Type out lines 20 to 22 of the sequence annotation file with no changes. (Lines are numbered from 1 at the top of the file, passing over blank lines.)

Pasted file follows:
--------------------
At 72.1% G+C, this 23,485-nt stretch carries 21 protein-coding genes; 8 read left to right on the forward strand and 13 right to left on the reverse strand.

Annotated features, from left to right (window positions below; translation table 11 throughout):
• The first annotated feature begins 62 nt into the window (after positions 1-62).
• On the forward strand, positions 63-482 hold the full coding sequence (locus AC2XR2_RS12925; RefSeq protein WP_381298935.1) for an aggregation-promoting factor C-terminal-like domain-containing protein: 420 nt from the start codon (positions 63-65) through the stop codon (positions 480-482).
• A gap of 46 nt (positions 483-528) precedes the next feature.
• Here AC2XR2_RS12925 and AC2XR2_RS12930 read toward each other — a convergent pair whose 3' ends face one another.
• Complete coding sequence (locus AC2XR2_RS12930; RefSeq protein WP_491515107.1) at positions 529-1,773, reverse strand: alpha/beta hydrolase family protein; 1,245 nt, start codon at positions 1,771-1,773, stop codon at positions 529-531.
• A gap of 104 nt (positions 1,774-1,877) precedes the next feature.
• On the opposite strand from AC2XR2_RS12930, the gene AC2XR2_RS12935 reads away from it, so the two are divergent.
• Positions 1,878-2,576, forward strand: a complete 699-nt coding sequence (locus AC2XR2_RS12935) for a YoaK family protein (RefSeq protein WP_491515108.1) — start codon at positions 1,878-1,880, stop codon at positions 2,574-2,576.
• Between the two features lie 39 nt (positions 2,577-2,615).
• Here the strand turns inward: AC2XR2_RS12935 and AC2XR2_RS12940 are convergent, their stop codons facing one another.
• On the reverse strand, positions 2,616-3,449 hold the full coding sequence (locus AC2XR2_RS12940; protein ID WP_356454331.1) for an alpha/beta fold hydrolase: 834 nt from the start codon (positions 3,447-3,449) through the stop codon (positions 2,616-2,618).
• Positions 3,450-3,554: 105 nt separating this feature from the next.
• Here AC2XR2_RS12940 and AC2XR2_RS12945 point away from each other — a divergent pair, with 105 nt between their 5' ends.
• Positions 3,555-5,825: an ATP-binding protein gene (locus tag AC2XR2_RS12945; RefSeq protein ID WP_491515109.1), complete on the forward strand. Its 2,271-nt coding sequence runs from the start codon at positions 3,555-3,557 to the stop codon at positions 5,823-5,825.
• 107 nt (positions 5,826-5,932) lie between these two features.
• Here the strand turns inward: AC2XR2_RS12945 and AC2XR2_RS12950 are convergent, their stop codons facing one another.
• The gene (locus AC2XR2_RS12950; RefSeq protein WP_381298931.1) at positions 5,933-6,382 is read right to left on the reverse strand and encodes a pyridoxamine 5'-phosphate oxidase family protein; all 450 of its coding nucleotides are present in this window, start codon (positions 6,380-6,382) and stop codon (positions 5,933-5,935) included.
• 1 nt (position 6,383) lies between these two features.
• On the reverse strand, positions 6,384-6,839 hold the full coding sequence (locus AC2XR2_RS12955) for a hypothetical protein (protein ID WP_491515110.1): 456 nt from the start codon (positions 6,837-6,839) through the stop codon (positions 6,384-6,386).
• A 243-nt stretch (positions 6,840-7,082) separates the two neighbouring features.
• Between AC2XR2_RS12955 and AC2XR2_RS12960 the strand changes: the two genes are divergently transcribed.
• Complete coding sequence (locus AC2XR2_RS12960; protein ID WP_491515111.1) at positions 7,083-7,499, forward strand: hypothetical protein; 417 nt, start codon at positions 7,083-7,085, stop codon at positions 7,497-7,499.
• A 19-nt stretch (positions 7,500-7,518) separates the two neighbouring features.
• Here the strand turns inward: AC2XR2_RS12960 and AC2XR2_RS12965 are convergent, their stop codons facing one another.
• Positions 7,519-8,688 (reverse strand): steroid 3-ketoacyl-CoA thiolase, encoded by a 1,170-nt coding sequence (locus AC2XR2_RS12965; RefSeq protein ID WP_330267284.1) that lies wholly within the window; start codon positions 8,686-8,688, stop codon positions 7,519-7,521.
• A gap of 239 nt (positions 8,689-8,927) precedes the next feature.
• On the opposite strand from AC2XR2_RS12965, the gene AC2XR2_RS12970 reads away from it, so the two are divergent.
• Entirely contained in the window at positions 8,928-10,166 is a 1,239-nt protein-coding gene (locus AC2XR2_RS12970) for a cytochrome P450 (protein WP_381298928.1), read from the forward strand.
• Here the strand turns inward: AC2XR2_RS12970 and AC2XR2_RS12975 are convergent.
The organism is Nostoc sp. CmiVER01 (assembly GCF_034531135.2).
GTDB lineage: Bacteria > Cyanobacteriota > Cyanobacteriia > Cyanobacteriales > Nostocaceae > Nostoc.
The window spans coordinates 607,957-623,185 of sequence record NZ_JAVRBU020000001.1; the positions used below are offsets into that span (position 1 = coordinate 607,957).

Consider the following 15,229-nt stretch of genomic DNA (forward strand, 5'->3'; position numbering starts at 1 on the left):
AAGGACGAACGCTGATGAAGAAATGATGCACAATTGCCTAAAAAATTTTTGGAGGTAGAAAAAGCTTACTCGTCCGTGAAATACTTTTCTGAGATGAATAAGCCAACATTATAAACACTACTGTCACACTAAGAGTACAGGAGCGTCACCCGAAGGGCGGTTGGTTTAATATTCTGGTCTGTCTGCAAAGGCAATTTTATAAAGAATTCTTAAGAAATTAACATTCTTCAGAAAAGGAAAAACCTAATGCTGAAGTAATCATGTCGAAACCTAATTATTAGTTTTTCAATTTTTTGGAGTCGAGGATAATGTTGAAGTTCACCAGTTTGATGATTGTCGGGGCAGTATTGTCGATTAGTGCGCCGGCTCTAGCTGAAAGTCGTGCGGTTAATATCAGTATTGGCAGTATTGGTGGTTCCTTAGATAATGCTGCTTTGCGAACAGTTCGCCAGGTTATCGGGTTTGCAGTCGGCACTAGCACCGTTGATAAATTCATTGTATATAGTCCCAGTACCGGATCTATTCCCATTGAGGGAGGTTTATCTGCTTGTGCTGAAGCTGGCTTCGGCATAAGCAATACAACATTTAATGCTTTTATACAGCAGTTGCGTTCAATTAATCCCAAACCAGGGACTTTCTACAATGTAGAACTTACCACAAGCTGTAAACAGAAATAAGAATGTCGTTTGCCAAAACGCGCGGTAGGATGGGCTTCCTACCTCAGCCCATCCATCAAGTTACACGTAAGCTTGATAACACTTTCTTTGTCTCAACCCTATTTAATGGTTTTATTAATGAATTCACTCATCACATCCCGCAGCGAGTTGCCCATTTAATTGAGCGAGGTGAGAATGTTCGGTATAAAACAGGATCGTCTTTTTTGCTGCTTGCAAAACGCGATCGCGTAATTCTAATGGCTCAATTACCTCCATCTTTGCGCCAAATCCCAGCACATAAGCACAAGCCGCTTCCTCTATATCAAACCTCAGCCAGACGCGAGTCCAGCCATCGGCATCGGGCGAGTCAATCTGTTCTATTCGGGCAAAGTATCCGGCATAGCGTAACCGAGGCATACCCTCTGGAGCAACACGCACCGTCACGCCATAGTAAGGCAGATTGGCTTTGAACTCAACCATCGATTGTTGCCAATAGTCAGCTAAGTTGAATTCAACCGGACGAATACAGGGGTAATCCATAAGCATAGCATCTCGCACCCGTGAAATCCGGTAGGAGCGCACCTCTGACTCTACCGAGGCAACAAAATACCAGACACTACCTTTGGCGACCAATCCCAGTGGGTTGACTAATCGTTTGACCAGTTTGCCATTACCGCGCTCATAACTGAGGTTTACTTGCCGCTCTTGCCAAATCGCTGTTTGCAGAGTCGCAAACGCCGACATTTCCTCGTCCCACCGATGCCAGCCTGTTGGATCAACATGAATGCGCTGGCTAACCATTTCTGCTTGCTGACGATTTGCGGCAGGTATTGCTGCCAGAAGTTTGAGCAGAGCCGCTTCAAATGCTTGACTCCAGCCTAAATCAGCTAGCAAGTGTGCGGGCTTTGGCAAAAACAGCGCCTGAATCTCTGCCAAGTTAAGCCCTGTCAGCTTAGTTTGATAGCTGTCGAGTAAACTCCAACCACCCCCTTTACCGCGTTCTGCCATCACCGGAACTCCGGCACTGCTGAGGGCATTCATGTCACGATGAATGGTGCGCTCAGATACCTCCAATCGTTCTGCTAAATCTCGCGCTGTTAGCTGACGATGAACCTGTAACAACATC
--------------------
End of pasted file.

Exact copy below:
• 1 nt (position 6,383) lies between these two features.
• On the reverse strand, positions 6,384-6,839 hold the full coding sequence (locus AC2XR2_RS12955) for a hypothetical protein (protein ID WP_491515110.1): 456 nt from the start codon (positions 6,837-6,839) through the stop codon (positions 6,384-6,386).
• A 243-nt stretch (positions 6,840-7,082) separates the two neighbouring features.